Terminations & Layoffs

Property Right

Can employers arbitrarily terminate a person’s employment in Florida? Florida is an “at will” state, meaning employers generally can terminate an employee for any lawful reason, just as employees may quit for any reason. Certain public employees, however, enjoy a property interest/right to their employment and may be terminated only for cause.

Both the United States and the Florida Constitutions provide that no person shall be deprived of life, liberty, or property without due process of law. In the employment context, this guarantee of due process functions to protect certain public employees from being deprived of a protected property interest in their employment. Bd. of Regents of State Colleges v. Roth, 408 U.S. 564 (1972). Indeed, in Roth, the United States Supreme Court held that, where public employees have a property right or property interest in their continued employment, the employer may not terminate the employee without certain due process protections.

Continue Reading Property Rights in Continued Employment for Public Employees: The Basics

In reading Jon Hyman’s most recent "What I Read This Week" (which, by the way, is an *awesome* resource if you haven’t seen it before), I came across this article on the "Three Best Practices for Terminating Insubordinates."  In the article, Stephen Meyer offers a three-step plan for terminating insubordinates:  document; apply progressive discipline; and enforce consistently. 

This is EXACTLY what I tell my clients (in fact, I know a couple of you reading right now have heard this quite recently!).  Though it may seem pretty basic, the importance of following these steps cannot be overstated.  Document, document, document.  Many times I’ve seen clients terminate an employee they claim has been a problem employee for X number of days, weeks, or months, yet the employer cannot produce a single incident report, written warning, or even a note to the employee’s personnel file to support this claim.  Those situations can be downright cringe-worthy for the lawyer who is faced with defending against a claim stemming from the termination.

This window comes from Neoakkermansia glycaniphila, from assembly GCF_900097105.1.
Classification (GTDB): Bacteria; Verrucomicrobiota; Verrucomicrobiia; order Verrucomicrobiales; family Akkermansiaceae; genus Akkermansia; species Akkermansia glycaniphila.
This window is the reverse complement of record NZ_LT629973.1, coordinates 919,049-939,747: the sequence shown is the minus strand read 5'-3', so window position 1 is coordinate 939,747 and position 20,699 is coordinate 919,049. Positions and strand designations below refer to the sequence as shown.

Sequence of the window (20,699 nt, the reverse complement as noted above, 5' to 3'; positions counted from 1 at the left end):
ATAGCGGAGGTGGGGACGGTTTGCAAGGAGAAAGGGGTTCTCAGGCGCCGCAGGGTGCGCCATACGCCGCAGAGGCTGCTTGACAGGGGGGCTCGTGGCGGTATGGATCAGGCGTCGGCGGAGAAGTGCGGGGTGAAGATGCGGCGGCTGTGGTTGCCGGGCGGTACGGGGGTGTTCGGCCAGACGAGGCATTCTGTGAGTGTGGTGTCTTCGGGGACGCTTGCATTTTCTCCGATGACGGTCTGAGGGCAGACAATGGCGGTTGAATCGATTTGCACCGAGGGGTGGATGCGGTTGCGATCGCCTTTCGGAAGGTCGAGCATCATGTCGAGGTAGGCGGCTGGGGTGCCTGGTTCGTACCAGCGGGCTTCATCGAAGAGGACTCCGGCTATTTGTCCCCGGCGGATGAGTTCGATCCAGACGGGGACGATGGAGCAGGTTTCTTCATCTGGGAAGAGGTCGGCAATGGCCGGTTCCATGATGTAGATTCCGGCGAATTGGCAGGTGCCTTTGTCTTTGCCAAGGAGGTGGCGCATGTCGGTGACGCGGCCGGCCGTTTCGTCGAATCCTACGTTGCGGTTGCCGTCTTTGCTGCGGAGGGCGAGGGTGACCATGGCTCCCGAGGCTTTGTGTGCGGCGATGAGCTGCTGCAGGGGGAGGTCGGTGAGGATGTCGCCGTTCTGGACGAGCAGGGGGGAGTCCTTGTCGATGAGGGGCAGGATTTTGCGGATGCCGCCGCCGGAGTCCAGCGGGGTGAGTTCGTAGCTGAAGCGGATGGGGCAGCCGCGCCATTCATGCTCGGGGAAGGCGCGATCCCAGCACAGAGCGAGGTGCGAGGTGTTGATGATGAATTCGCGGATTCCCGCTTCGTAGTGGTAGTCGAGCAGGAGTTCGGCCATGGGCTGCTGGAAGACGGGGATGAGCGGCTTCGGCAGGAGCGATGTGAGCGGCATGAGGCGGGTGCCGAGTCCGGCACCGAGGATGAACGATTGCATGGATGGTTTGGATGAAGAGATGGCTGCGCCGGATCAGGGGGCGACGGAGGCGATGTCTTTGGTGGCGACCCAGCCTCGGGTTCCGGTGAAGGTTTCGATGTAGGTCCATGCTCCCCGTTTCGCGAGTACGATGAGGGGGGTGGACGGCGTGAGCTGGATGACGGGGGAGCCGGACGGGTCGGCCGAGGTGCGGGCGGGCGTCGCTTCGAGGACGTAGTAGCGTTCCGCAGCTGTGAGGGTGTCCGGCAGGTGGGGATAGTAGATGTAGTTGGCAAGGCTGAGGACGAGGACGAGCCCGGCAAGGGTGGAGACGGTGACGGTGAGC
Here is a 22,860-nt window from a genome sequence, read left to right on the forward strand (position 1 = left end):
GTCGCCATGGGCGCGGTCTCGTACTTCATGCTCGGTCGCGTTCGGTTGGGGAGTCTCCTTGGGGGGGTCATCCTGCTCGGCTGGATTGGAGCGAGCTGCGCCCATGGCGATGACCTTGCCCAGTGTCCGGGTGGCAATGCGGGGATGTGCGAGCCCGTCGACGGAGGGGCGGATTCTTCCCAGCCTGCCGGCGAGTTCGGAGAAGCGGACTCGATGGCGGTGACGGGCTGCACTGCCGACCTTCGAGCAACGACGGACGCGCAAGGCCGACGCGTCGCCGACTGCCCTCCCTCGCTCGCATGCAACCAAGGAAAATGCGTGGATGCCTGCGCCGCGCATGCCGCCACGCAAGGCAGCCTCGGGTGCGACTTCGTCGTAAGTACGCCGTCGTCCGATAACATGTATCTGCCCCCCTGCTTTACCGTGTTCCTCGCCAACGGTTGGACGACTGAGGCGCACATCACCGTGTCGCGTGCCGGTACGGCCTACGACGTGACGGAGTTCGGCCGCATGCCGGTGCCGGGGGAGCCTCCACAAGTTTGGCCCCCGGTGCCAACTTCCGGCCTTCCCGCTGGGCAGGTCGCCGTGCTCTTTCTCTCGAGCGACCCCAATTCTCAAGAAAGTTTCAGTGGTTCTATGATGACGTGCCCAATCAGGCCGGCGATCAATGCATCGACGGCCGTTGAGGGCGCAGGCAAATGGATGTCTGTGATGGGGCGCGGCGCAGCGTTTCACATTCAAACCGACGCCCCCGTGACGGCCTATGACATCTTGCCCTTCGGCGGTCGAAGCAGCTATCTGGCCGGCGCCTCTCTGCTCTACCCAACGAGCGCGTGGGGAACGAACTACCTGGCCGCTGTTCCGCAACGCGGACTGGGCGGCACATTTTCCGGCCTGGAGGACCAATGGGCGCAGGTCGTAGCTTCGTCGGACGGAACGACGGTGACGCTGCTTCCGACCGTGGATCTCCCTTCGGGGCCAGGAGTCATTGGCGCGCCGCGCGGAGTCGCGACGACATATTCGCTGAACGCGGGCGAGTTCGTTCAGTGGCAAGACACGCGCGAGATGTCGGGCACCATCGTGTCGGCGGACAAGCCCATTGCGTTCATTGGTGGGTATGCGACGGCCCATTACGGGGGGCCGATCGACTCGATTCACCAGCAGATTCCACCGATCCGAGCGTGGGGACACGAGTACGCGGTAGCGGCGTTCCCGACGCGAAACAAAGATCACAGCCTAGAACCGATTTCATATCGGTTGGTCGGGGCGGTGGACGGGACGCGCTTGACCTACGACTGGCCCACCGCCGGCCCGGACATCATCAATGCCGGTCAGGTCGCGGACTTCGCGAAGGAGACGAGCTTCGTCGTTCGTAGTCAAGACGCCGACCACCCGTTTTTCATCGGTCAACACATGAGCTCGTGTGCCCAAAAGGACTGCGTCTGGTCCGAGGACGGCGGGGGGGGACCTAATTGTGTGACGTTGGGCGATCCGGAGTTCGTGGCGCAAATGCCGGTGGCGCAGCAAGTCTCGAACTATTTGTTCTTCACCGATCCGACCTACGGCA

While I certainly understand that dealing with problem employees and issuing disciplinary action is not exactly a fun part of any supervisor/HR professional’s job, it really is so important to head off problems when they first begin by following these steps.  When you do this consistently, the employer will be in a much better position to terminate the insubordinate employee, and at the same time you will help minimize the employer’s risk of being sued. 

Plus, you’ll make your lawyer proud!

The Employment Law Practice Group is pleased to provide the February 2010 edition of the Employment Law Update, which features the following articles:

  • Did you know that Florida ranks second only to California in the number of wage and hour suits brought against employers?  Robert Shearman provides employers with a timely update and advice in "Taking Care of Business and Working Overtime: FLSA Lawsuits on the Rise."
  • Whether an employee is terminated because of a depressed economy or poor performance, severance agreements are important for employers and employees alike. John Agnew explains in "Why a ‘Golden Parachute’ Can Be As Good For The Employers As It Is for the Employee, Especially in Difficult Economic Times."
  • In the article "Amendment to FMLA Expands Military Family Leave," Joanne Lashey explains how FMLA policies should be reviewed and revised to comply with changes to exigency leave, contingency operations and caregiver leave requirements.